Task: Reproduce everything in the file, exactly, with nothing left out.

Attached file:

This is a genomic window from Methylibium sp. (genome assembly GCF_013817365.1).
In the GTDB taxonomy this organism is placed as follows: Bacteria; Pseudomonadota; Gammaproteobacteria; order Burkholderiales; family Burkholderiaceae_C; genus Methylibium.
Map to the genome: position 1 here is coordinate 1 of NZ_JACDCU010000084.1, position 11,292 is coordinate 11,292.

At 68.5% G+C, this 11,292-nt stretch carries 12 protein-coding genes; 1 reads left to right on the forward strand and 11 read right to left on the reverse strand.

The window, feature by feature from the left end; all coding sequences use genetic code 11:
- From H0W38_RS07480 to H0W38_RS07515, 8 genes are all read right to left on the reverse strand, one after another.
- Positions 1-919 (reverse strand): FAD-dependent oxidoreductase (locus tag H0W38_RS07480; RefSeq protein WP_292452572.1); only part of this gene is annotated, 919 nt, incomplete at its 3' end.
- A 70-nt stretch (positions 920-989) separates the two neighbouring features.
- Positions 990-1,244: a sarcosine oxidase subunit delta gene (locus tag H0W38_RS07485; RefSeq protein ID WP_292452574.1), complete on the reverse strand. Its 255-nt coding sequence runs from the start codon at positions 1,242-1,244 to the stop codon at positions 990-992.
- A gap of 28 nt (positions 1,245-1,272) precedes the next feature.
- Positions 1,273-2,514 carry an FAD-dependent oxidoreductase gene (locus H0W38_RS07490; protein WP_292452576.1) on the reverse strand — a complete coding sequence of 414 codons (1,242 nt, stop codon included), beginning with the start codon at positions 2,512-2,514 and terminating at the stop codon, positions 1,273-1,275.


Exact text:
This is a genomic window from Methylibium sp. (genome assembly GCF_013817365.1).
In the GTDB taxonomy this organism is placed as follows: Bacteria; Pseudomonadota; Gammaproteobacteria; order Burkholderiales; family Burkholderiaceae_C; genus Methylibium.
Map to the genome: position 1 here is coordinate 1 of NZ_JACDCU010000084.1, position 11,292 is coordinate 11,292.

At 68.5% G+C, this 11,292-nt stretch carries 12 protein-coding genes; 1 reads left to right on the forward strand and 11 read right to left on the reverse strand.

The window, feature by feature from the left end; all coding sequences use genetic code 11:
- From H0W38_RS07480 to H0W38_RS07515, 8 genes are all read right to left on the reverse strand, one after another.
- Positions 1-919 (reverse strand): FAD-dependent oxidoreductase (locus tag H0W38_RS07480; RefSeq protein WP_292452572.1); only part of this gene is annotated, 919 nt, incomplete at its 3' end.
- A 70-nt stretch (positions 920-989) separates the two neighbouring features.
- Positions 990-1,244: a sarcosine oxidase subunit delta gene (locus tag H0W38_RS07485; RefSeq protein ID WP_292452574.1), complete on the reverse strand. Its 255-nt coding sequence runs from the start codon at positions 1,242-1,244 to the stop codon at positions 990-992.
- A gap of 28 nt (positions 1,245-1,272) precedes the next feature.
- Positions 1,273-2,514 carry an FAD-dependent oxidoreductase gene (locus H0W38_RS07490; protein WP_292452576.1) on the reverse strand — a complete coding sequence of 414 codons (1,242 nt, stop codon included), beginning with the start codon at positions 2,512-2,514 and terminating at the stop codon, positions 1,273-1,275.